Rare condition incompatibility of public key

Robert J. Hansen rjh at sixdemonbag.org
Mon Dec 1 07:00:29 CET 2008

David Shaw wrote:
> I think that last question is irrelevant, as it follows from the
> "doesn't trust versions that Phil hasn't worked on", which makes it
> derived from a false premise.  It does not matter whether Phil has
> worked on 7.0 and later, or indeed any version of PGP, because Phil
> being involved does not ipso facto cause PGP to be good (for whatever
> value of "good" you like).

Warning to all: I am going to be even more blunt and direct than usual.
 If my usual level bothers you, as I know it does for some people, you
may wish to just hit 'delete' and move on.

It does if your definition of "good" is "Phil Z. worked on it."

I agree that the axiom is crazy, but it doesn't do much good to tell
someone "your axiom is crazy, change it" if they're not capable of
either (a) understanding why their axiom is crazy or (b) how to apply
their new axioms in a consistent way.

In my experience it works better to say "well, assuming /arguendo/ that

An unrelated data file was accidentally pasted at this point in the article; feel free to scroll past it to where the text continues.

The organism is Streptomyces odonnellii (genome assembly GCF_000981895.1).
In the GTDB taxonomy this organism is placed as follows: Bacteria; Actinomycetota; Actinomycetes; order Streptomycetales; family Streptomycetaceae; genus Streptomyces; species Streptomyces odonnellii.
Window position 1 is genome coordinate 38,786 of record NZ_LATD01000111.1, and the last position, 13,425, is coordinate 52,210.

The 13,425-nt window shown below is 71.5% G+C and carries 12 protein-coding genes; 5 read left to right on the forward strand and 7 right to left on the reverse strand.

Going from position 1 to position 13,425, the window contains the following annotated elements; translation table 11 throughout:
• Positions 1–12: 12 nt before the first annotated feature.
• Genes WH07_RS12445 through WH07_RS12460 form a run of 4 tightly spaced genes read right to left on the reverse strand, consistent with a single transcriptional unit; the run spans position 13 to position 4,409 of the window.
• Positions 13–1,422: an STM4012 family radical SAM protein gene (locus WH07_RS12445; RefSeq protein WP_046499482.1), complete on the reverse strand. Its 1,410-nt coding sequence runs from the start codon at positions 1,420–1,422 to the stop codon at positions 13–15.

you're right and nothing non-PRZ related should be trusted, why aren't
you trusting these things PRZ is involved in?".  That gets people
thinking logically and critically about how their policy decisions
evolve from their axioms.  Once they have some experience at critical
thinking with respect to trust, then it's time to say "so, if we were
going to draft new axioms from scratch, what should they be and why?"

I fully agree that the axiom is somewhere between "crazy" and "grossly
misinformed."  Unfortunately, in my experience the overwhelming majority
of users don't understand trust, don't want to understand trust, and run
away screaming when asked to think about trust in a logical manner.  You
have to bring them to rationality slowly and in infinitesimally small doses.

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